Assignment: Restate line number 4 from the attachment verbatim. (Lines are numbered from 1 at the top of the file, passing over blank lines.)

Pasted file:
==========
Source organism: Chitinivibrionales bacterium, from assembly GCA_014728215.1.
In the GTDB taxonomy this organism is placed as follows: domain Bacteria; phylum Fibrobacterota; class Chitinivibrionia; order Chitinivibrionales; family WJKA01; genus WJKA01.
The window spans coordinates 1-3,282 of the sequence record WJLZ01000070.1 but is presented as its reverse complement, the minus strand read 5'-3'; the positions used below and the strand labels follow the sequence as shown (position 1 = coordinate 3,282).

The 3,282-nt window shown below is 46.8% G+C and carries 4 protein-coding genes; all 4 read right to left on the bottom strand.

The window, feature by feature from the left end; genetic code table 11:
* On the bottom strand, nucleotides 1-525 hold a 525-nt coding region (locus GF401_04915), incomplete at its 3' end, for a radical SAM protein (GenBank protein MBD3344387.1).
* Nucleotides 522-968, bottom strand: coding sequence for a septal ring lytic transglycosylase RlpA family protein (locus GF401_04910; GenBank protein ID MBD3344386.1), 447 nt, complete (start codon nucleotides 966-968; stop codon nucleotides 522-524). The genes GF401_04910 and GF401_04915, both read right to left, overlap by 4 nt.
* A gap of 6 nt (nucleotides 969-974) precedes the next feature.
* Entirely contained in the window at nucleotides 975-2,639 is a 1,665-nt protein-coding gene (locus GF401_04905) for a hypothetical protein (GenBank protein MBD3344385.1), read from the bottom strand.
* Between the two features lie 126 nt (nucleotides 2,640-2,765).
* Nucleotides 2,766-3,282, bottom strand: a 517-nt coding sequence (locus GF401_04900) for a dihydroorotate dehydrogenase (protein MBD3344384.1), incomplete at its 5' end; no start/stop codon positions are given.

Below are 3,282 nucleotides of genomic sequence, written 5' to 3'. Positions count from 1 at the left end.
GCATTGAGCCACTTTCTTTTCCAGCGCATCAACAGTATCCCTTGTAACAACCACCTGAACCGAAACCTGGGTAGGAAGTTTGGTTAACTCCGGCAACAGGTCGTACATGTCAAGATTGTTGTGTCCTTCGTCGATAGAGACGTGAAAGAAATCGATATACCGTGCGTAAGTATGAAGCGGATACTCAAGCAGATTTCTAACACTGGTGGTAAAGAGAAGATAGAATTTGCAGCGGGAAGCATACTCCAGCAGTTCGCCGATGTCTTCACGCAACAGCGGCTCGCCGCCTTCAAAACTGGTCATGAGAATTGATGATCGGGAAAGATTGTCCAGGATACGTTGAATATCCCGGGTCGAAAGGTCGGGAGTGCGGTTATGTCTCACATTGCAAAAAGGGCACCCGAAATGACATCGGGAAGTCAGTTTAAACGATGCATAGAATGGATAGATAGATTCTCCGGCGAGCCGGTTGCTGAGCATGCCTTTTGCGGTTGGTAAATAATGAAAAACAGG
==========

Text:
The 3,282-nt window shown below is 46.8% G+C and carries 4 protein-coding genes; all 4 read right to left on the bottom strand.